May 17 2017
UL 1008 Transfer Switches Deliver Dependability.
Extended power outages are a real threat to Treasure Coast homeowners during severe weather events. When power is lost it completely changes the way we live our lives. When a natural disaster such as a hurricane occurs backup power is an absolute necessity. For that reason, a permanent standby generator is often viewed as the best option for homeowners because it can provide automatic, whole-home power during extended outages. Switchover to emergency backup power when utility power fails typically relies upon a UL 1008 transfer switch. That switch activates the standby generator as soon as normal power goes off-line. The reliability of that switch is of paramount importance. Unfortunately, non-UL 1008 transfer switches have not always been as dependable as they should be. In fact, in a recent survey nearly a third of the non-UL 1008 transfer switched tested failed completely. But, with evolving technology and more widely adopted standards, reliable transfer switches can become the norm. One of those evolving standards is Underwriters Laboratory’s UL 1008.
UL 1008 is a standard for transfer switch equipment that was first issued in 1972. It was approved by ANSI in 1976 and has been evolving ever since. A performance standard as well as a design and construction standard, it sets criteria for short circuit testing. UL 1008 is intended to guard against transfer switch failures and resulting fires. It helps ensure the safety of the installation and the safety of the operation and maintenance personnel who work with transfer switch equipment.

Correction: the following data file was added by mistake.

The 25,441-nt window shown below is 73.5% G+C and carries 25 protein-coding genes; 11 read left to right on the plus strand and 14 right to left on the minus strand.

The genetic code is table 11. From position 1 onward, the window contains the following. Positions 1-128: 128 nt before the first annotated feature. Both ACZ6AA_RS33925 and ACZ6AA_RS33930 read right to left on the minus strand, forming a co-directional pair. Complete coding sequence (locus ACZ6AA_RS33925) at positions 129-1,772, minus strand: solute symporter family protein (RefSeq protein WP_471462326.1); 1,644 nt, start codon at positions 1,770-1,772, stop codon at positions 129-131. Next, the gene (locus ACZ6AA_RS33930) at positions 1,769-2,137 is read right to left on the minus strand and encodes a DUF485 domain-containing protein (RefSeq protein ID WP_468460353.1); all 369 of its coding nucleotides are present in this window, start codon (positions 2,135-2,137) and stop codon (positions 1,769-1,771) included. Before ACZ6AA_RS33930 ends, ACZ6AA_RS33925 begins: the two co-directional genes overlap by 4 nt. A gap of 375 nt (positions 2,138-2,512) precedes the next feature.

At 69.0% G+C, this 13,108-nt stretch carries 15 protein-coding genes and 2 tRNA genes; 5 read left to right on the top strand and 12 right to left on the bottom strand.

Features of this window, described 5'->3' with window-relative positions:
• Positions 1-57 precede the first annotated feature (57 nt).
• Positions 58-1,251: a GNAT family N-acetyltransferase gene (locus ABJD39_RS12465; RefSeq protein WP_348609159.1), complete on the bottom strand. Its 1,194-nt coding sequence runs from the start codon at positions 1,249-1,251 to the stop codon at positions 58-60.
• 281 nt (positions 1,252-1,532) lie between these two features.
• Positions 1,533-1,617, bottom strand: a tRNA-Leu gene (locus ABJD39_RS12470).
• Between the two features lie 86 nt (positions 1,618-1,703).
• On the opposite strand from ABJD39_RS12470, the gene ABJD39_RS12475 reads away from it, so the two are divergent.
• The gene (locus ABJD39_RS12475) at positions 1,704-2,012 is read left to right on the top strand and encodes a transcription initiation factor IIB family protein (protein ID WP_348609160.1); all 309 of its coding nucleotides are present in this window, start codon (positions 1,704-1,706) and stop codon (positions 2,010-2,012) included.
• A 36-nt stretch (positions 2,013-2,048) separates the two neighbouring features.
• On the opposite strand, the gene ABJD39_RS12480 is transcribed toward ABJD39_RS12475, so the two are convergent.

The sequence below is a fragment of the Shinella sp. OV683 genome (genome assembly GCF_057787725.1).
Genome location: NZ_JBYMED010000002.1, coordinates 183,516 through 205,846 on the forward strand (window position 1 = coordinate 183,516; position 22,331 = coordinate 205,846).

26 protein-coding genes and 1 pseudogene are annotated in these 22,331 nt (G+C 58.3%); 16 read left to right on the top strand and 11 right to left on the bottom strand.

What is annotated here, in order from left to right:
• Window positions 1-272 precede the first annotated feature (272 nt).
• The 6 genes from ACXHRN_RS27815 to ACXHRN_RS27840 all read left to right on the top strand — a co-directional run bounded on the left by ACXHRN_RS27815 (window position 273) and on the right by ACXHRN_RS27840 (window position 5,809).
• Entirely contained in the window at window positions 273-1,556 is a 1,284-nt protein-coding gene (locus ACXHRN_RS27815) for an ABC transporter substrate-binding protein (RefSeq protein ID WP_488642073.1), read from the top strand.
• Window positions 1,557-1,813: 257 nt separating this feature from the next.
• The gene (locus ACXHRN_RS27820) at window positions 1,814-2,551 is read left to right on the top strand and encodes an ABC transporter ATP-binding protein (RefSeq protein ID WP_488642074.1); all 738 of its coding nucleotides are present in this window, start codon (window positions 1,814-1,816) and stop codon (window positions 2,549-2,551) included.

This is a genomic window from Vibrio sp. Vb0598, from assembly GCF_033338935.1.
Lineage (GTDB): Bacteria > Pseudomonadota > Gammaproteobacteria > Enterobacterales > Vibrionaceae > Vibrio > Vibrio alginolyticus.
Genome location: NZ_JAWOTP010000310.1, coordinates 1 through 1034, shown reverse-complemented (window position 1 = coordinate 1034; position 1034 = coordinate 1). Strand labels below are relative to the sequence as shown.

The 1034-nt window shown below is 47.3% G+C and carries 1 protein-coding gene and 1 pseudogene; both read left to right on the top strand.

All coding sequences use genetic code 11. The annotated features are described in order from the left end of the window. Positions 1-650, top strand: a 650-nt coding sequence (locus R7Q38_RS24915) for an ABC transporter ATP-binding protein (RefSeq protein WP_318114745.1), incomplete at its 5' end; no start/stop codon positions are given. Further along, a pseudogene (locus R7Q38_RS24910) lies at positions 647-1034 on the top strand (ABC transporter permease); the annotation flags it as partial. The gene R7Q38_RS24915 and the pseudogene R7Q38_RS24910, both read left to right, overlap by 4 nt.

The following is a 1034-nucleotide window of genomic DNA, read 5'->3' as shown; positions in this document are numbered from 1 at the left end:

Since it was first introduced, there have been several revisions to ensure that transfer switches are adequately tested to safely withstand and close on the short-circuit ratings shown on their labels. Currently in its seventh edition, it is, today, the standard to which switch manufacturers build and test their switches to help ensure they perform as expected.
Labeling UL 1008 Transfer Switches.
Achieving the label UL 1008 requires conforming to a series of rigorous requirements that cover automatic, non-automatic and bypass/isolation transfer switches intended for use in ordinary locations for power and lighting.
The standard sets a series of exacting requirements including:
- Withstand and closing ratings (known as WCR), which cover severe fault currents, bolted faults, and short circuiting within the electrical distribution system.
- A test to ensure the device can carry rated currents.
- Endurance tests that specify the number of cycles the transfer switch must achieve and continue to perform its intended function.
For example, a transfer switch that has earned UL 1008 certification has the ability to transfer 6,000 times, with one-sixth of those operations at full rated load. That leaves plenty of leeway for a switch that is tested monthly and also might be subjected to a dozen outages of normal power every year.
The seventh edition of UL 1008 became effective as of Nov. 1, 2014. It impacts product shipped on or after that date and resulted in significant changes to the short-circuit ratings shown on all transfer switch products in the industry.
Time-based short circuit and short time ratings are both optional for product qualification under UL 1008. UL 1008 now requires circuit breaker ratings must show short-circuit amperes, voltages, + time duration markings in seconds.
Not every transfer switch manufacturer offers these ratings in addition to the specific breaker rating. However, if a specifying engineer has this added information, that person has more flexibility when selecting an appropriate circuit breaker to coordinate with the desired transfer switch rating. And, after installation, in applications where ratings are relevant, an inspector would look for the additional information.
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